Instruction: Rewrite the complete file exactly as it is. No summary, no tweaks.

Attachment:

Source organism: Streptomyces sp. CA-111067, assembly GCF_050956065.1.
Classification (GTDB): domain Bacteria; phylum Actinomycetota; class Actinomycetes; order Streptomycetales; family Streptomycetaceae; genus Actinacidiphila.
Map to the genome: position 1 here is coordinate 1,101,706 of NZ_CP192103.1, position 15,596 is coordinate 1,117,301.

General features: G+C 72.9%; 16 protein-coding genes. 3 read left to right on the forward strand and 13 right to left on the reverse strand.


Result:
Source organism: Streptomyces sp. CA-111067, assembly GCF_050956065.1.
Classification (GTDB): domain Bacteria; phylum Actinomycetota; class Actinomycetes; order Streptomycetales; family Streptomycetaceae; genus Actinacidiphila.
Map to the genome: position 1 here is coordinate 1,101,706 of NZ_CP192103.1, position 15,596 is coordinate 1,117,301.

General features: G+C 72.9%; 16 protein-coding genes. 3 read left to right on the forward strand and 13 right to left on the reverse strand.